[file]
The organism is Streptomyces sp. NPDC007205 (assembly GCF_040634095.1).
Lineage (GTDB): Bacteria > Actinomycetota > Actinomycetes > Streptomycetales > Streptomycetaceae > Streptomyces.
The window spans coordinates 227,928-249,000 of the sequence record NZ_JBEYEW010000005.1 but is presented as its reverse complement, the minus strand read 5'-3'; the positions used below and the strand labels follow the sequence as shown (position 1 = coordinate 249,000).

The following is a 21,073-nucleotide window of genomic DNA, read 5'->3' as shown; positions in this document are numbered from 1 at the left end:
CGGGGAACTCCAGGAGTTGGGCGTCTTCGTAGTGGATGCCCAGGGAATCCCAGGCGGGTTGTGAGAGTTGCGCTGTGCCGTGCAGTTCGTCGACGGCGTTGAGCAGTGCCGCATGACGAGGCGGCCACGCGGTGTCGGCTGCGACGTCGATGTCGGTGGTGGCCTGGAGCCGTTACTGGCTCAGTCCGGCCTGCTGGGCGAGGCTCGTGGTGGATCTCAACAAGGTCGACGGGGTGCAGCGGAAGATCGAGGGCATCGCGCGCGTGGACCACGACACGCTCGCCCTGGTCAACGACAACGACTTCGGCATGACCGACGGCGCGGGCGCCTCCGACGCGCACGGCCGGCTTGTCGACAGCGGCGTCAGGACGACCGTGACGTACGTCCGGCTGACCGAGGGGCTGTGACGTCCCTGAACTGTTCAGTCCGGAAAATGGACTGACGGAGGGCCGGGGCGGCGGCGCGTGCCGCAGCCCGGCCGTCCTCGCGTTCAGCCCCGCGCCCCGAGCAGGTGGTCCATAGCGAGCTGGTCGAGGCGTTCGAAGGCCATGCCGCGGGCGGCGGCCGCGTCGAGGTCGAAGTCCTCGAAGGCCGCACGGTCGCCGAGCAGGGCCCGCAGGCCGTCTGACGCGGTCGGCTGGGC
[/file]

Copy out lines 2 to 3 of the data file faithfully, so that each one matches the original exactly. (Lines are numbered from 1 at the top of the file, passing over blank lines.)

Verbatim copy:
Lineage (GTDB): Bacteria > Actinomycetota > Actinomycetes > Streptomycetales > Streptomycetaceae > Streptomyces.
The window spans coordinates 227,928-249,000 of the sequence record NZ_JBEYEW010000005.1 but is presented as its reverse complement, the minus strand read 5'-3'; the positions used below and the strand labels follow the sequence as shown (position 1 = coordinate 249,000).